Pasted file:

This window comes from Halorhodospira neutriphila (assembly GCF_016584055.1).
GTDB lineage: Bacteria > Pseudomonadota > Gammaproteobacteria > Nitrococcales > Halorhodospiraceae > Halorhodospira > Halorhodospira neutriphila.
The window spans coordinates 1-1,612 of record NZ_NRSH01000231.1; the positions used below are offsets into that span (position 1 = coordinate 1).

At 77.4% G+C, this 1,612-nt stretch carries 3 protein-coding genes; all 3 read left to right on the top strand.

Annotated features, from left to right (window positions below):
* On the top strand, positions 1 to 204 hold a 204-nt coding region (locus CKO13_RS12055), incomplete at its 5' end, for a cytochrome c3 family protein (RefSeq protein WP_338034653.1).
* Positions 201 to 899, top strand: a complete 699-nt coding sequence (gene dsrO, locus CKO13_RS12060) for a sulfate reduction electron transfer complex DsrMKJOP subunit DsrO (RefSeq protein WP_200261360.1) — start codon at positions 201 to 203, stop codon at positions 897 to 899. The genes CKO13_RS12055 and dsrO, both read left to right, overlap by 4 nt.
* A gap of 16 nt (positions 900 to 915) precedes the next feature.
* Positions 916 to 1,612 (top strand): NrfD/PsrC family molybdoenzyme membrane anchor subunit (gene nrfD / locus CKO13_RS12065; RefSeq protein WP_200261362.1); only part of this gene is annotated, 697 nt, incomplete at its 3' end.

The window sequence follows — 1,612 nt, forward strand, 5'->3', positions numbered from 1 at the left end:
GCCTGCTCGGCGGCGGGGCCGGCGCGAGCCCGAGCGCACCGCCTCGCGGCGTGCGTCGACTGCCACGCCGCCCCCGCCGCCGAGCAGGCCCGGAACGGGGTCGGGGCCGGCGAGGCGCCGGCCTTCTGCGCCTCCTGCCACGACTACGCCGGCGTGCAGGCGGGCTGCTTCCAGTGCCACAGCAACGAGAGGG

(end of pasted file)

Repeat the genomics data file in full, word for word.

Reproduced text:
This window comes from Halorhodospira neutriphila (assembly GCF_016584055.1).
GTDB lineage: Bacteria > Pseudomonadota > Gammaproteobacteria > Nitrococcales > Halorhodospiraceae > Halorhodospira > Halorhodospira neutriphila.
The window spans coordinates 1-1,612 of record NZ_NRSH01000231.1; the positions used below are offsets into that span (position 1 = coordinate 1).

At 77.4% G+C, this 1,612-nt stretch carries 3 protein-coding genes; all 3 read left to right on the top strand.

Annotated features, from left to right (window positions below):
* On the top strand, positions 1 to 204 hold a 204-nt coding region (locus CKO13_RS12055), incomplete at its 5' end, for a cytochrome c3 family protein (RefSeq protein WP_338034653.1).
* Positions 201 to 899, top strand: a complete 699-nt coding sequence (gene dsrO, locus CKO13_RS12060) for a sulfate reduction electron transfer complex DsrMKJOP subunit DsrO (RefSeq protein WP_200261360.1) — start codon at positions 201 to 203, stop codon at positions 897 to 899. The genes CKO13_RS12055 and dsrO, both read left to right, overlap by 4 nt.
* A gap of 16 nt (positions 900 to 915) precedes the next feature.
* Positions 916 to 1,612 (top strand): NrfD/PsrC family molybdoenzyme membrane anchor subunit (gene nrfD / locus CKO13_RS12065; RefSeq protein WP_200261362.1); only part of this gene is annotated, 697 nt, incomplete at its 3' end.

The window sequence follows — 1,612 nt, forward strand, 5'->3', positions numbered from 1 at the left end:
GCCTGCTCGGCGGCGGGGCCGGCGCGAGCCCGAGCGCACCGCCTCGCGGCGTGCGTCGACTGCCACGCCGCCCCCGCCGCCGAGCAGGCCCGGAACGGGGTCGGGGCCGGCGAGGCGCCGGCCTTCTGCGCCTCCTGCCACGACTACGCCGGCGTGCAGGCGGGCTGCTTCCAGTGCCACAGCAACGAGAGGG